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US Trade Remedy (1)


For U.S. manufacturers who have been harmed by competition with low priced imports, the U.S. trade remedies laws can provide meaningful relief.  This article will provide an introduction to two specific trade remedy laws – those concerning (1) antidumping investigations; and (2) countervailing duty investigations.

Under the antidumping (AD) statute, members of a particular domestic industry may petition the U.S. government to investigate imports of similar foreign goods and to impose compensating duties where two threshold requirements are met: 1) the imports are sold in the United States at less than fair value; and 2) the low-priced imports are a cause of (or threaten) material injury to the domestic industry.  In a countervailing duty (CVD) investigation, the U.S. government must determine: 1) whether imports are being subsidized by the government of the exporting country; and 2) whether the subsidized imports are a cause of (or threaten) material injury to the domestic injury.

Generally, AD and CVD investigations are conducted together on parallel tracks before both the U.S. International Trade Commission (“ITC” or “Commission”) and the Department of Commerce (“Commerce” or “Department”).  The ITC – an independent, quasi-judicial, federal agency – determines whether a domestic industry is materially injured by the dumped or subsidized imports.  In an AD case, the Department ascertains whether the imported products are being sold at less than fair value – or “dumped” – into the U.S. market and calculates the appropriate duty.  In a CVD case, the Department is responsible for determining the nature and extent of the government subsidies.  The extent of the subsidy then determines the amount of the countervailing duty assessed on the imported merchandise.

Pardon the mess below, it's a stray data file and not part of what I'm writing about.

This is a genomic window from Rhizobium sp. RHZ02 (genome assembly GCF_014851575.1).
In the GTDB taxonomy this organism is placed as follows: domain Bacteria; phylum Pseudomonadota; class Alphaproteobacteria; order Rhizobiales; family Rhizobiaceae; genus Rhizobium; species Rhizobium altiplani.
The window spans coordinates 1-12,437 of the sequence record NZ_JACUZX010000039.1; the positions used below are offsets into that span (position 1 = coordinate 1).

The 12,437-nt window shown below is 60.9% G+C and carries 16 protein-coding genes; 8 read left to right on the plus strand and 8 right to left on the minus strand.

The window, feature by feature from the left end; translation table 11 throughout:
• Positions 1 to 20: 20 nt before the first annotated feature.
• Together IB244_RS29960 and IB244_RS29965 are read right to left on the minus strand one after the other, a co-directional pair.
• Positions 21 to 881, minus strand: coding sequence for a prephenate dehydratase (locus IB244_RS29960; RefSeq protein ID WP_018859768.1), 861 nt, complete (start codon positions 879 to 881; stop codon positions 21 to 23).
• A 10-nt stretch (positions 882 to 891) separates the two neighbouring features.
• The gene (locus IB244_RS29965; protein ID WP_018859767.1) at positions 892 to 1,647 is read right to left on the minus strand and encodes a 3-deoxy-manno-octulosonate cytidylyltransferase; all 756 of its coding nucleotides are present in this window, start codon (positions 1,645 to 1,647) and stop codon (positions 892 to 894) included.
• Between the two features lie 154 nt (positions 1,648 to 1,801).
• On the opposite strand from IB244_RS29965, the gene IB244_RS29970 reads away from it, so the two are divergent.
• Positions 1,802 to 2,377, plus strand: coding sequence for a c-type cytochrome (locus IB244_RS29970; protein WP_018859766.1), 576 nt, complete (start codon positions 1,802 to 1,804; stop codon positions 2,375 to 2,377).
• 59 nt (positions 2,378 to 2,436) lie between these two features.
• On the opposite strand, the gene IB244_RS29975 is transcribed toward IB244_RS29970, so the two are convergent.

Adopted as part of the Tariff Act of 1930, the U.S. antidumping statute is a remedial measure that authorizes the imposition of compensating duties for an initial period of 5 years and which can be renewed for subsequent 5-year periods.  The dumping duty is based on the difference between the “normal value” of the product and the price charged for it in the United States.  Following a preliminary investigation that results in positive determinations from both the ITC and the Department, a dumping duty deposit is immediately imposed on all imports of the subject products.   Similarly, the countervailing duty statute authorizes the imposition of compensating duties to “countervail” subsidies paid by foreign governments to their country’s exporters.  Consequently, the Department calculates the countervailing duty by determining and offsetting the amount of the subsidy.  Just as with a dumping duty, a countervailing duty is immediately imposed on all imports of the suspect products following positive preliminary determinations from the ITC and the Department.


For more information regarding the U.S. antidumping and countervailing duty laws, please do not hesitate to contact Daniel B. Pickard, a partner in the International Trade practice of Wiley Rein LLP, in Washington DC.  He can be reached at 202.719.7285 or via email at